Out on deck, it was blisteringly hot. The wooden panels in the cockpit had been absorbing heat all day, and stepping on them was hell. I jumped around the boat avoiding them, sticking to the comparatively cool white plastic to ease my sore soles before heading into town to hunt down a shower with two pieces of information: they were the ‘best in the Ionian’ (land showers are something people living for extended periods on boats get very excited about), and that I’d find them in the minimarket. The boys behind the counter were darkly tanned with wide smiles. They slouched on wooden chairs around the entrance, in blue jeans and white t-shirts: miniature Mediterranean James Deans. They flirted heartily and two of them scrambled to be the one to show me to the showers. The tussle obviously provided no winner: I was eventually escorted by both.

Evening in Frikes fell soft and warm

Fiorendinos Frikes IthacaEvening in Frikes fell soft and warm. Breezes drifted through the harbour. Hushed chatter travelled from the restaurants on the quayside across the water to the boat. It was gloriously balmy and romantic, and caught up in the whole thing I put on a silk dress. I soon discovered that this had been a mistake: light gusts swept quickly up my skirt and swirled off, taking my modesty along with them. I reluctantly changed back into shorts. We drank Campari cocktails and ate feta cheese fried in sweet sauce and rolled in sesame seeds. Two little girls in blue and white dresses played on the wooden pontoon next to the taverna and skinny cats weaved between the tables fishing for scraps.

Like its showers, the nightlife in Frikes stands out in the Ionian, all down to one thumping, happy bar called Fiorendino. On nights when a flotilla’s in it’s packed to the rafters with sweaty revellers. ‘You will never drink alone’ is their motto, and it’s certainly true here. The DJ staunchly punches out 80s classics well into the early hours, lighting up the otherwise sleepy town. Perched on a high overhang on the other side of the harbour, looking out into the night over the inky sea, you can still hear the party... ‘ba de ya, dancing in September, ba de ya...’.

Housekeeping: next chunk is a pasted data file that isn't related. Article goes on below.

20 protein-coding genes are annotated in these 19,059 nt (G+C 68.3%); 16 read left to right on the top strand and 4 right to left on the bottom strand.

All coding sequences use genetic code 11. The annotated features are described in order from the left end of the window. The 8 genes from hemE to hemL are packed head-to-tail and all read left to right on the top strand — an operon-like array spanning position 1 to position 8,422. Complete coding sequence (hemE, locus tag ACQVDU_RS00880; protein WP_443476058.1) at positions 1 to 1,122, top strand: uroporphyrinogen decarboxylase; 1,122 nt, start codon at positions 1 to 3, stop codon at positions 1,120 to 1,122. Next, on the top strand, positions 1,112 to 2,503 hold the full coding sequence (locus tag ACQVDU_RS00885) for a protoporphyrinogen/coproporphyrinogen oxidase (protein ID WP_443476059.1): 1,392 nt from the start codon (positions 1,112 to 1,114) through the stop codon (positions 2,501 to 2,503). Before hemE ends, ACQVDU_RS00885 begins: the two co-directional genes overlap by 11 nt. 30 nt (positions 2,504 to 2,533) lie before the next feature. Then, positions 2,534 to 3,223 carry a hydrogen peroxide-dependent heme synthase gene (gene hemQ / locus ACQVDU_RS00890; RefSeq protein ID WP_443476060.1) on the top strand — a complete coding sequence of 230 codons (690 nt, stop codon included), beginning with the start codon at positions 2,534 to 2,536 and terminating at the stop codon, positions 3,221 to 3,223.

The sea stretched away, glittering, an indescribably deep infinite blue

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The next morning (with a throbbing head) I walked up to that same overhang. The steep road cut a scar up into the hills, and crunched under my feet. Ithaca rock is a creamy alabaster, and cliffs with sheer edges rise to rugged peaks. The soil is a rich crimson. It smells sweet, fermented. The land fell steeply away from where I knelt. It was thickly covered in gorse and lush green cypress bushes and trees, crowned with wild tufts of vibrant pink bougainvillea. The sea stretched away, glittering, an indescribably deep infinite blue. The combined brilliance of the colours left me standing there gawping until the relentlessly searing sun forced me back the way I had come and into the shade cast mercifully by the town.

A pair of sleepy dolphins, meandering around in long slow arcs...

Leaving Frikes later that morning we found ourselves with company. The close air left the water untouched, its surface like a sheet of glass, broken only by a pair of sleepy dolphins, meandering around in long slow arcs and sending ripples drifting through the stillness. The further you sail away from Ithaca, the more timeless she becomes. Once you’re out of earshot of the buzzing motorbikes which zip down from the hills and through town, you could just as well be gazing at the mythical home of Odysseus in its own time. Looking at her from out at sea, two and a half thousand years of human history seem to melt away and there she stands as she always has done: bright Ithaca... ancient, transcendent.